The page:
Originally Posted by Jack L View Post
A 1993 Bigfoot probably came with a 4"drop axle. My 94 did, so I changed to a straight axle and 225-75-15 tires fit fine. From the photo you posted, it looks like your trailer is sitting higher and might have already had some axle modification. If you post a picture of the inside of one of wheels and axle I can tell you more.

Someone else must have posted a picture. I haven't posted any yet. Just ran out and looked and It looks like you are correct as far as the drop axle. How about just putting the axle under the leaf springs. Is that a recommended procedure?
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Old 07-25-2017, 11:39 PM   #9
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Name: Jan
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I had the axle on my 2002 Bigfoot changed from a drop axle to a straight axle and gained good clearance. New brakes, bearings, drums etc. were included in the axle swap.

I still have the 14" wheels/tires but someday I might get 15's which requires 3 new wheels and 3 new tires. Maybe later if I feel the need.
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Old 07-25-2017, 11:57 PM   #10
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Name: Francois
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pictures....

of a 97 with original springs....and "axel flipped" (I think) by a previous owner

second picture is of new, beefier springs (six leafs instead of five)...

third picture where/how it sits now....still on 14" tires....
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Old 07-26-2017, 12:33 AM   #11
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Name: karen
Trailer: Casita Spirit Deluxe
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Question Advice on a Bigfoot 25 ft motorhome - 2003

Hi there. I hope I can ask about a motorhome and not just an egg. I have a 17 ft. Casita, but my husband really cannot use it with me. I am looking at a 2003, 25 foot Bigfoot motorhome with 22,000 miles (like for the all season capability), V10. I would be the 3rd owner. It would allow my husband to join me camping. Are there some words of advice - I love my egg but....Thank you all. I have gotten many a great word of advice from the members of this list. Karen

All papers are with it. I have not seen the roof - if there is any drying out of seals. It has not been covered. I know my mileage will be poor. Can one pull a smaller vehicle behind it?
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Old 07-26-2017, 02:29 AM   #12
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Trailer: Casita SD17 2006
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Originally Posted by artsykaren View Post
Hi there. I hope I can ask about a motorhome and not just an egg. I have a 17 ft. Casita, but my husband really cannot use it with me. I am looking at a 2003, 25 foot Bigfoot motorhome with 22,000 miles (like for the all season capability), V10. I would be the 3rd owner. It would allow my husband to join me camping. Are there some words of advice - I love my egg but....Thank you all. I have gotten many a great word of advice from the members of this list. Karen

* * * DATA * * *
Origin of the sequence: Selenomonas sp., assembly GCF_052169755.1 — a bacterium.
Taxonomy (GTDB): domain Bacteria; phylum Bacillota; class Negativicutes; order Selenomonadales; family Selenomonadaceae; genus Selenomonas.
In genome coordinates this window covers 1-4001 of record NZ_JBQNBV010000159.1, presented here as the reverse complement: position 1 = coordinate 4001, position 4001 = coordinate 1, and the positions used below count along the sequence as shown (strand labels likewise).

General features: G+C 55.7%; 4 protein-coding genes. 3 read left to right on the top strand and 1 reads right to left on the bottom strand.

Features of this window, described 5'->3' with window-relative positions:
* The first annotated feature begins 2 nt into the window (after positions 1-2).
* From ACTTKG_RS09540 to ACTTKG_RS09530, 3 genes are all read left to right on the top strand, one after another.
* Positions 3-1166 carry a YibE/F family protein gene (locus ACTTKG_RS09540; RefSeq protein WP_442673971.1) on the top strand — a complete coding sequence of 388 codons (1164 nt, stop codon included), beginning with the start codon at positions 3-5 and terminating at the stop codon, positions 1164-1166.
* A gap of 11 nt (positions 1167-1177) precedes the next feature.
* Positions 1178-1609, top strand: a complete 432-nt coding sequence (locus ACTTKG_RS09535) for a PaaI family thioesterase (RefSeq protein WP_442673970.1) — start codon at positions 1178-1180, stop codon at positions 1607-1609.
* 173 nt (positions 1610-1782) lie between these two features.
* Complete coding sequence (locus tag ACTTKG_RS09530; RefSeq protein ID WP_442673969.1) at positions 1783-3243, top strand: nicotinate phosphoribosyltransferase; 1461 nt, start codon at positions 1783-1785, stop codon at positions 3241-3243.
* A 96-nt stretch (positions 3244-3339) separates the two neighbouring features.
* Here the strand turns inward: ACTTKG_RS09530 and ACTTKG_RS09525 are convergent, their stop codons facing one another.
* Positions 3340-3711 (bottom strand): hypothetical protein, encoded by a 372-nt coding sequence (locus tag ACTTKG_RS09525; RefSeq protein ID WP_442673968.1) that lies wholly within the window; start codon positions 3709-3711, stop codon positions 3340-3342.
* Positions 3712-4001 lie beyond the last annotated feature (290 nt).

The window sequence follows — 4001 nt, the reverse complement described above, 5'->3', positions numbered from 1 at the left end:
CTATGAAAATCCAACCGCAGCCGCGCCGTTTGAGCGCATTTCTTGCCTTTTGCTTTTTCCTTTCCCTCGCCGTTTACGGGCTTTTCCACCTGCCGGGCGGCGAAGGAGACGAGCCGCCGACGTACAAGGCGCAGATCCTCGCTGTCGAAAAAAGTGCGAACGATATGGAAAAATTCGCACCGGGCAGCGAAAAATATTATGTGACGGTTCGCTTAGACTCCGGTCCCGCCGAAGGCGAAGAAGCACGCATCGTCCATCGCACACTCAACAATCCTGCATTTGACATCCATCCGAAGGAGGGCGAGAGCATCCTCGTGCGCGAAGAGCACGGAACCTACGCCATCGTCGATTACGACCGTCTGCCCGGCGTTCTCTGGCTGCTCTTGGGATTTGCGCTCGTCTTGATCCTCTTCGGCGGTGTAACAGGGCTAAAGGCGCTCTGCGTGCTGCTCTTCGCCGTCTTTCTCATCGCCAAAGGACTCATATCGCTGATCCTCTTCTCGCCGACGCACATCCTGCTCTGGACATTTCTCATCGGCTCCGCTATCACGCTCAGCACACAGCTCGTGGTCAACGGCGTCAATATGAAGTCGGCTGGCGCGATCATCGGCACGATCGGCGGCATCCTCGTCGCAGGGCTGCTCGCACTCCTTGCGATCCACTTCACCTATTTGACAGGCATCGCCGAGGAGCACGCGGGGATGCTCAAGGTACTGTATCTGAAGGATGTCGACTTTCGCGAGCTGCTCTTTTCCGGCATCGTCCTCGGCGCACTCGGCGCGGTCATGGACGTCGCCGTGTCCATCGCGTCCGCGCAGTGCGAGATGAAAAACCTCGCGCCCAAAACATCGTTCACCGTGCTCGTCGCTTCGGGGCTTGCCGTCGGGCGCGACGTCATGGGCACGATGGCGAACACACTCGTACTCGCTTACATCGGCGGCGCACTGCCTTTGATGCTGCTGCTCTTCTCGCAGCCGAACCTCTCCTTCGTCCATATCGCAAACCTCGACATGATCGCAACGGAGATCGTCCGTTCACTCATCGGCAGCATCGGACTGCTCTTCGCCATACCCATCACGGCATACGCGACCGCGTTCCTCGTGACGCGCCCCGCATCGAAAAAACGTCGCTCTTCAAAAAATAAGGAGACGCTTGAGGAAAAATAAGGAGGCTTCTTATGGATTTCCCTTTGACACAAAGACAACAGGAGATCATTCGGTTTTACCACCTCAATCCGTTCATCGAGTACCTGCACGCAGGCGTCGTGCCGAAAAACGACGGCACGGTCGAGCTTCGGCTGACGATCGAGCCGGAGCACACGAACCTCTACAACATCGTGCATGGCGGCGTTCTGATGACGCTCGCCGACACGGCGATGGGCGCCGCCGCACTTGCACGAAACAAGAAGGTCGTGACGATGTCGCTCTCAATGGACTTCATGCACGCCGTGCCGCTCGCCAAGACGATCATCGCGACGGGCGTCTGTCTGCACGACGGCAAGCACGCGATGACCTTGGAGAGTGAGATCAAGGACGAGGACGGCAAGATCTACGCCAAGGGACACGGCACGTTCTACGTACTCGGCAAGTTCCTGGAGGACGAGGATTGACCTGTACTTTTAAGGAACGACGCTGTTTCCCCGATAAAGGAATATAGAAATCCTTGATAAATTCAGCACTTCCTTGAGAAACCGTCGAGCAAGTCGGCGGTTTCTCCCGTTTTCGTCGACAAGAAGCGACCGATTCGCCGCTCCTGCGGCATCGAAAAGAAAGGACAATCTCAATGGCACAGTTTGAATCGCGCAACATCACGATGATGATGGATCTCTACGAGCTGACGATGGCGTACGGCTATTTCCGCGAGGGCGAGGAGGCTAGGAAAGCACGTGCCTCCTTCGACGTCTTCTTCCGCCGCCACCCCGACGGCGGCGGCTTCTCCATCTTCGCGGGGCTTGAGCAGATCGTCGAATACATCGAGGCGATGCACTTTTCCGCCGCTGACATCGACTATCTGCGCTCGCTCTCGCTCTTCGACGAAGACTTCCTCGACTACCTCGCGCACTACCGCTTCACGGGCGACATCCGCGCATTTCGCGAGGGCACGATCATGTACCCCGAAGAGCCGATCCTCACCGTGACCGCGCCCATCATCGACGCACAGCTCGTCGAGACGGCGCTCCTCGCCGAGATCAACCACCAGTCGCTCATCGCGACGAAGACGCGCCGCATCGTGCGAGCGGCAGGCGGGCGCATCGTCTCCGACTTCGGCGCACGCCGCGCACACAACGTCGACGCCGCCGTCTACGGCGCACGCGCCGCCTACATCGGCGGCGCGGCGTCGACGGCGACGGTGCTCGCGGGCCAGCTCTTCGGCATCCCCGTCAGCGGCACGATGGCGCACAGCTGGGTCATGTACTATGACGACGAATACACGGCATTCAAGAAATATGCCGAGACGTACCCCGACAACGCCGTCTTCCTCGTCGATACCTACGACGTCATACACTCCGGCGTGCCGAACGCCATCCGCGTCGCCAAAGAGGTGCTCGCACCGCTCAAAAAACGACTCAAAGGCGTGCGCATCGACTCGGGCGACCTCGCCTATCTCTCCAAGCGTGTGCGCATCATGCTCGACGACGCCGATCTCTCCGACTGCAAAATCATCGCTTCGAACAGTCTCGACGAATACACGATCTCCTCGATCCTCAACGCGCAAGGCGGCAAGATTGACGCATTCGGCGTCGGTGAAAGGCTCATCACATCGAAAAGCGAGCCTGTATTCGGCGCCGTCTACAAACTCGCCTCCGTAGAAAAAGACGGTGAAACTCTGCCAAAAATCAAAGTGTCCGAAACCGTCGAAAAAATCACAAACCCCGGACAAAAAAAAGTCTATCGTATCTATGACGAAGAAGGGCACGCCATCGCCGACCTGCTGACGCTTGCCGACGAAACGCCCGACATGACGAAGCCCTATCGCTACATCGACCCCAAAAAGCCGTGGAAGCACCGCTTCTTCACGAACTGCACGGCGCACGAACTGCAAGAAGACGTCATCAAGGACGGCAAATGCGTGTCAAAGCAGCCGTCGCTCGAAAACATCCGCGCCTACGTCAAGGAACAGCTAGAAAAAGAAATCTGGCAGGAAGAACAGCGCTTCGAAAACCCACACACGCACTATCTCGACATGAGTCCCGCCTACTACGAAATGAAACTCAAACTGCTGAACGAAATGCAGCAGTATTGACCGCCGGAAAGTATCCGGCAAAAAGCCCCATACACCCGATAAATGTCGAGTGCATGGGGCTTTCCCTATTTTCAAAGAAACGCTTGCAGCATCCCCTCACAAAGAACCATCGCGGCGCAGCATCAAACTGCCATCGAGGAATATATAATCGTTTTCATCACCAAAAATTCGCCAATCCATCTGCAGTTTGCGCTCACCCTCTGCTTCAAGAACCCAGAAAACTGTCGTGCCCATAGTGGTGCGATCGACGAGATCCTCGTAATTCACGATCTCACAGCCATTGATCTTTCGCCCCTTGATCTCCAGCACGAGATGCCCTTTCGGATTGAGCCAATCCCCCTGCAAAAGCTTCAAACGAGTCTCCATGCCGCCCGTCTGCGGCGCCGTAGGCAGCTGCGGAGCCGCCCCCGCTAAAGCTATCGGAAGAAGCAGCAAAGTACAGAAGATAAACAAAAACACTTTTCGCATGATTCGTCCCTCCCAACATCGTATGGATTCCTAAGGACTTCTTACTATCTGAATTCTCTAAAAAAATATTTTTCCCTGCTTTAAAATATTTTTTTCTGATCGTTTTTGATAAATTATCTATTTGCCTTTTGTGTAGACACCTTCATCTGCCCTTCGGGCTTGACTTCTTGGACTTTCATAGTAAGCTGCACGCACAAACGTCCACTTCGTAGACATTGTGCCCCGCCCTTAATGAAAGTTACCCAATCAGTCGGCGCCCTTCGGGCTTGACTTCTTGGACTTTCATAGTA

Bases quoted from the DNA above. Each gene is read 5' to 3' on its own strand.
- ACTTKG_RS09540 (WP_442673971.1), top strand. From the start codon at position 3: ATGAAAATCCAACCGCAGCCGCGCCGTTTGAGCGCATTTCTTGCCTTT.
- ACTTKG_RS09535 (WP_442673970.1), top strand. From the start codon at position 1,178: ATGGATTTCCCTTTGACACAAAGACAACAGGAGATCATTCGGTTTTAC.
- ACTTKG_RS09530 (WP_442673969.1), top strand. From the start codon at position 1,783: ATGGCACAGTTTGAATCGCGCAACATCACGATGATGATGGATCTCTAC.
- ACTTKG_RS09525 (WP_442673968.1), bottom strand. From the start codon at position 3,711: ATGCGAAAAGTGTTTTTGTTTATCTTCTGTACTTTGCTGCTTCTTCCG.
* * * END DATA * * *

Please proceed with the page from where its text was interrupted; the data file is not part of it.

All papers are with it. I have not seen the roof - if there is any drying out of seals. It has not been covered. I know my mileage will be poor. Can one pull a smaller vehicle behind it?
Hi Karen, small TTs don't workout for everyone. I've had many folks that after the "tour", comment about my SD being so small. My standard answer is "yup and I have to outside to change my mind". Anyway, to the RV. The V10 will tow a car/truck easily and the mileage is very low. To me the 25-29' range is very good. If it has been based/stored in an area that's dry with little rain you most likely won't have water damage. On the past stick RVs I've had, I would check all the seams once a year for condition. The roof seam I resealed around the 3 year mark. They were all aluminum or one piece FG roofs. Really, your check list would be the same as looking at an egg, just add an engine, tranny and maybe a slide. BTW, the V10 is a nice motor and good luck to you.
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Old 07-26-2017, 05:31 AM   #13
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Name: Jack L
Trailer: Bigfoot B-17 CB
Washington
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Originally Posted by Steve Hammel View Post
Someone else must have posted a picture. I haven't posted any yet. Just ran out and looked and It looks like you are correct as far as the drop axle. How about just putting the axle under the leaf springs. Is that a recommended procedure?
If you mount the 4' drop axle under the springs, you will raise the frame, and body of the trailer about the same amount as you would if you changed to a straight axle mounted above the springs. This would give you room for the larger tires and wheels but your ground clearance (the distance from the axle tube to the ground) would remain the same. If you are never going to leave improved (smooth) roads, this will work fine, but if you are going to explore BLM and Forest Service roads, that extra ground clearance is a real plus on rough terrain. When I did mine a few years ago, the cost of the straight axle was just under $100 and the new U bolts and other hardware was about $50. I felt the little extra cost was well worth it, I bought the parts from Six Roblees, a very large Dexter distributor and they have lots of inventory.
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Old 07-26-2017, 10:25 AM   #14
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Name: Steve
Trailer: Bigfoot, Trillium, Scamp 5th Wheel
Spokane Wa. and Las Vegas, Nv.
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Quote:
Originally Posted by Jack L View Post
If you mount the 4' drop axle under the springs, you will raise the frame, and body of the trailer about the same amount as you would if you changed to a straight axle mounted above the springs. This would give you room for the larger tires and wheels but your ground clearance (the distance from the axle tube to the ground) would remain the same. If you are never going to leave improved (smooth) roads, this will work fine, but if you are going to explore BLM and Forest Service roads, that extra ground clearance is a real plus on rough terrain. When I did mine a few years ago, the cost of the straight axle was just under $100 and the new U bolts and other hardware was about $50. I felt the little extra cost was well worth it, I bought the parts from Six Roblees, a very large Dexter distributor and they have lots of inventory.

Jack do you happen to recall the size of the axle (in length) that you purchased. I'm in Spokane and there are several axle distributors around here. You are correct that at that price I may as well go with a new axle if going through the hassle of changing it to begin with. From your post I'm assuming you did the work yourself, was it a tough job or fairly easy? Thanks